Posts Tagged ‘hard times’

Essence of a Holiday

Less than two days after my most recent post, I got a Christmas wish!cropped-santa-up-close.jpg

My son and I had a great day together!

We had a late start, but when we did make it out, the traffic was gone for the evening and we made it to the electronics store where we purchased him his first Tablet.  He’s so excited!

We stopped for lunch at one of my favorite local restaurants in the center of Chapel Hill.

Strangely, when we approached the street-corner, a hawk that looked the same as the Red-shouldered one that lives in my little corner of the world, flew through the intersection in the sidewalk’s path!

I couldn’t believe my eyes!  That hawk was flying about five or six feet above the ground in plain sight.  People were walking by, but nobody seemed to notice the hawk but me, which I thought was odd.

There is no way I can prove things that feel more than random or meaningful in a mystical way, but I admit to thinking that perhaps the hawk is helping me.

Life has been mostly difficult for me over the past couple of years.  A good day with my son came as a true blessing and desperately, what I needed.

I feel like my body is falling apart and perhaps, the way I had my life organized already has, but my spirit is strong and awareness is intact.

Nature helps me survive the hardest of times.

I’ve watched the Red-shouldered hawk since early Autumn.  The majestic bird perches close to my door on nearby electric lines.  I can get closer than I ever imagined I would to a hawk!  Honestly, I feel that if I got closer, I would disturb the animal’s hunting endeavors, but wow!  What a great bird to hang out with!

Since I haven’t been able to blog regularly or read other blogs, then sharing with you the beauty and interesting parts of my natural world is a way I can communicate.

Thanks for visiting my blog and I hope you have a peaceful holiday.

Overwhelmed and Confused

directions in the south

A little help finding our way

Life is kicking me around.  My attempts to rest have been continuously and consistently interrupted.  I wish very much I could write about the experiences I’m having.  My difficulty lies not in what to say, but what not to say.

I feel like so many things have happened over the past decade that it’s all jumbled up in my mind now.  I used to be good at dates and remembering events.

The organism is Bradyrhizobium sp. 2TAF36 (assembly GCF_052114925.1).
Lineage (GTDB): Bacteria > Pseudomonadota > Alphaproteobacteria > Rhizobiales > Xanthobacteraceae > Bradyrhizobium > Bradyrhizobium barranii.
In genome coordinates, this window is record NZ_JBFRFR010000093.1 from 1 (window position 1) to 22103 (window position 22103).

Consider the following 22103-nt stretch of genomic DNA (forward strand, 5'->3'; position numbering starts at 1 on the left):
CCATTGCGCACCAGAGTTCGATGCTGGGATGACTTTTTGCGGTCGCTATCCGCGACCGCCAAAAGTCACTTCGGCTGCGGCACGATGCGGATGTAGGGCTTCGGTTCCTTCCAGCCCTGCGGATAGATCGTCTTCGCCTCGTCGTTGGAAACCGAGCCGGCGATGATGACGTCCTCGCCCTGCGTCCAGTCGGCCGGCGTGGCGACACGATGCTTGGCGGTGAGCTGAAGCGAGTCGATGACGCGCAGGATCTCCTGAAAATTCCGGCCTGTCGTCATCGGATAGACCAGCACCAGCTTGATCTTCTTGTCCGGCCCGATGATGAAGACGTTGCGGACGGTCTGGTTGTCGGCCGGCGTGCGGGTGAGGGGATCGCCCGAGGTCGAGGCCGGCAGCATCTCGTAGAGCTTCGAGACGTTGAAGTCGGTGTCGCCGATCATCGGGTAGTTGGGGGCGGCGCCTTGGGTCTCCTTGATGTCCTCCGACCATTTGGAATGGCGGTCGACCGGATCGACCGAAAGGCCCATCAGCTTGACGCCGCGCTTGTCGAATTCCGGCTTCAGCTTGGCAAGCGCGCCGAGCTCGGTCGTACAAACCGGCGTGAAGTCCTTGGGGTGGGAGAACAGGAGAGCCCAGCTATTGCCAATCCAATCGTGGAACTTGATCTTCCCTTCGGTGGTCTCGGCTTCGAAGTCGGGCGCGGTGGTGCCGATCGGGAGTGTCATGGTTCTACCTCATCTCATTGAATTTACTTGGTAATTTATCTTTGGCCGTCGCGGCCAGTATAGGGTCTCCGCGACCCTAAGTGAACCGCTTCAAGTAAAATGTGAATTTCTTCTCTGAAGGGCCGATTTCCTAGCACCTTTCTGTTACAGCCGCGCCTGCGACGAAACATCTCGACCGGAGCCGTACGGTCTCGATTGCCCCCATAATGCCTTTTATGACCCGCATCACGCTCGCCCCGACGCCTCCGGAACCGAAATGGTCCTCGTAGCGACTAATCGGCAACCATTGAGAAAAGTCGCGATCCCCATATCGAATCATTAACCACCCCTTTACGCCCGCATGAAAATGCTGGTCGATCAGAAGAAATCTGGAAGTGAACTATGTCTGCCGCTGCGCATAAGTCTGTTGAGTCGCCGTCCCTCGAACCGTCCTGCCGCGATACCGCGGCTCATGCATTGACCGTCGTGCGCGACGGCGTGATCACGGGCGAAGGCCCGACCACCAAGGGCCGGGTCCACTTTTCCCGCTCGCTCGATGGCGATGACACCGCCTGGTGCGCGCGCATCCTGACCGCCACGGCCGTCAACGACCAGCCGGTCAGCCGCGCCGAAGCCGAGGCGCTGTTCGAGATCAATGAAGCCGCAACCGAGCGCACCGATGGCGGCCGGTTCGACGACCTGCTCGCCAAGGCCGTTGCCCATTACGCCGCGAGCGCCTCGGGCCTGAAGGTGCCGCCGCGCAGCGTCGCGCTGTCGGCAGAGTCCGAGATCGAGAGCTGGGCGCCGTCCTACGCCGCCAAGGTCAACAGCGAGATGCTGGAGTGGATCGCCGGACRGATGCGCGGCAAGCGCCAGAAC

I feel upset most of the time.  My guts are torn up.  My heart is heavy.

My responsibilities have become so completely overwhelming that my brain feels like a computer barely working and about to crash.

For the first time in my life, I don’t quite trust myself.  I don’t know how I’m going to respond to people.  I feel like a volcano and many little things are shaking me up.  I feel emotionally raw.  I feel a bit defeated.

I recently got angry at a woman in an elevator for pushing the button to go down after I’d waited on three that were going up.  I was immediately ashamed of how I reacted.  I apologized.  She responded by saying, “I was going to help you Mam.”

How did she know I needed help I wondered.  I didn’t feel that I deserved her kindness.   The elevator doors opened and even though it wasn’t her floor,  she stepped out to help me find my way.  Two nurses were walking by and when they saw me they stopped.

“Do you need some help?” they asked me.

I wondered why they were all being so nice.  I had dressed decently and fixed my hair normally.  My eyes had been terribly red from sleep loss and pretty consistent crying spells, but I had used eye drops so what was it that they saw?  I hoped they couldn’t see how desperate I felt inside because I was afraid someone would try to put me in a hospital.

I got lost on my way there.  I called the clinic and the receptionist treated me much like these women in the hallway had.

She gave me good directions and didn’t want to let me off the phone.

“It’s okay,” she said once more before ending the call.  “We’ve told the doctor you got lost, so don’t worry.”

Getting lost on my way and then in the hospital too had more than frustrated me.  I felt scared that perhaps I’ve had a stroke and don’t know it.

I realized that I hadn’t eaten and it was about 2pm.  I told the woman who registered me that I was going to be sick, which was the truth.  I was looking for a trash can just in case.  She gave me a grape juice and a graham cracker.

Checking into the clinic the desk clerk asked me if I remembered where I parked.  “Yes,” I answered.  “C.”  They all looked worried.  I realized then that each level on the parking deck has a C and I had no clue what level I had parked on.

I felt as disoriented as I had the time my son and I drove to South Dakota from North Carolina.  Illinois and Iowa made me feel strange inside my head because I had lost all sense of direction.  I realized I don’t like being in the middle of our country.  I like it on the edges.  At least I know where the ocean is.